Things labeled "for women" are subconsciously misogynistic. Soft colors, rounded edges, and with a huge focus on the children and husbands of the targeted woman. How can this product make a women better for the benefit of the people in her life rather than for herself?
Sure, not every product or service with this label are pushing that stance. But after attending many events specifically catering to women, all have displayed common traits that are too blatant to ignore.
I attended a financial strategies event that was hosted by a women oriented organization and had "Strong Women" in the title. It was about saving for retirement, how to invest your money for future wealth and stability, and how soon you should be doing what. I was excited, since I hate money topics, that this would give me clear steps on how to go about setting up investments and the like.
Boy was I way off.
It introduced vague topics like, "What are your dreams?" and "Keep looking ahead."
I thought I would be given a guide of steps I need to take in order to best prepare for a financial future of independence. Or where do I begin if I want to invest, who to contact, what are my options, common investment accounts. You know, money stuff. Or an outline of what are my assets now and what new ones do I want later down the line. Logical steps to achieving a singular goal.
Instead, we were rushed through a slide show with brief touch on different types of markets; Bull, Swing, and Bear. That was the most useful content our speaker covered. And I'm not giving the guy any flack, I'm sure he's good at his job. But he seemed to lean on his history of being around strong women in his life that he knows the best language to teach other women.
Another big issue I had was the heavy focus on married women and children. Yes, being married does grant some financial perks. But not everyone is married. And to that point, not everyone wants to get married. Same applies for having children. Out of the five women our speaker covered, that were all fake for this presentation, only one was single without children. But he did emphasize she was "thinking about the future." Another vague statement.
All the language boiled down to "Think about everyone else, because you're just here to take care of them." How do you save your money to make sure your kids get into college? Will you be able to take care of the family if your husband gets laid off? What if something happens to you, who will take care of everyone?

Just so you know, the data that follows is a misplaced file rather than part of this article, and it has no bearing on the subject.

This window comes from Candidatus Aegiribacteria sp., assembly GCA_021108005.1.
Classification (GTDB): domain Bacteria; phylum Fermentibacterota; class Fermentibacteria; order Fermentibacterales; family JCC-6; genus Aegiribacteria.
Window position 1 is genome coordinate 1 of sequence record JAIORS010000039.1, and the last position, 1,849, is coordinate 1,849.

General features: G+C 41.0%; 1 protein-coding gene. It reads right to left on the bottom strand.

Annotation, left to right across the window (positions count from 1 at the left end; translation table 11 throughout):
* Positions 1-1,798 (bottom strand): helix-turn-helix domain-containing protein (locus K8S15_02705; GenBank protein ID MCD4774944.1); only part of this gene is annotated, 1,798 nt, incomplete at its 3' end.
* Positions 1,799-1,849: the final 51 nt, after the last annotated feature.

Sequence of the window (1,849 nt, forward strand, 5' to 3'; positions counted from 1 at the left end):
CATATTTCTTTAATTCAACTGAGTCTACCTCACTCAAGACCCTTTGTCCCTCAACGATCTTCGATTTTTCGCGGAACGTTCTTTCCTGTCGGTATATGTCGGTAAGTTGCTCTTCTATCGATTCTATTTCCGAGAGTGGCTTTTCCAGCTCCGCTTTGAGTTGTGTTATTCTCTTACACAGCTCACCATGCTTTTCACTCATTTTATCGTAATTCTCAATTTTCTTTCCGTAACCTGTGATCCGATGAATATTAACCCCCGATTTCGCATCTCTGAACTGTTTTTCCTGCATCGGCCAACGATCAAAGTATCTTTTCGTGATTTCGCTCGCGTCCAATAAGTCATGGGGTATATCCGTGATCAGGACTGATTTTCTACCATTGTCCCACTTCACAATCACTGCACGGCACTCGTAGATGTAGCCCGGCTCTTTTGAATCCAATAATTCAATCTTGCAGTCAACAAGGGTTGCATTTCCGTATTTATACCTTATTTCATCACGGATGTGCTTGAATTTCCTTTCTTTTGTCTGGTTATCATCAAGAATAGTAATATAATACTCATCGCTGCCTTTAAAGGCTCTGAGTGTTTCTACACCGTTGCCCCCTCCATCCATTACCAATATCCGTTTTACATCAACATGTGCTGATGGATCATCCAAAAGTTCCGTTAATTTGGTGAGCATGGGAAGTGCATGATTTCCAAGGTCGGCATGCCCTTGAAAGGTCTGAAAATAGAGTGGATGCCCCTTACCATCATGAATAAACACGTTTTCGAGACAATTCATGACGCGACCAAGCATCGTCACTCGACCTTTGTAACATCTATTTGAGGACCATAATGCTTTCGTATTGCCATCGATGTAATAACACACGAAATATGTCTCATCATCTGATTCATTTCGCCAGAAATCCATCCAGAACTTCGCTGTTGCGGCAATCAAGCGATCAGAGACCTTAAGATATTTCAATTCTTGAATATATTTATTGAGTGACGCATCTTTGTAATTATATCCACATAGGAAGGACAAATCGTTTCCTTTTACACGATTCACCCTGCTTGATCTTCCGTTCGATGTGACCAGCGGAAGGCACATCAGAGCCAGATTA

Yes, this information applied to 99% of the room. But what about us non-married, child-free professionals? We have goals and dreams and a desire to move forward in a vague manner. Where's the money talk for those women?
Events, seminars, lunch and learns, and all things catered to women have worn me down by being too soft. Women are strong and can handle way more than even our fellow ladies give us credit for. Putting pastel colors and rounded edges doesn't improve your message for a female audience: it keeps them down.
It labels us as only being receptive to feminine things because we can't handle it any other way.
"This topic about thermodynamics is too much for them. Let's put in some pinks and purples into the presentation. That'll help them understand such a complex subject!"
This has turned into a bit of a rant, I know. But it's an issue that I have noticed over the time I've been a freelance designer. All the women focused events and organizations I've gone to are all guilty of catering to their audience this way. They don't provide solid guidelines or steps, they make blanket statements and send you on your way. Or they offer you more cheesecake and coffee.
My point is, women need to acknowledge our strength and play up to it; not play down to it. You can keep your pastel colors and soft focus photos in your slide show, but please don't talk down to us. We women get that enough as it is.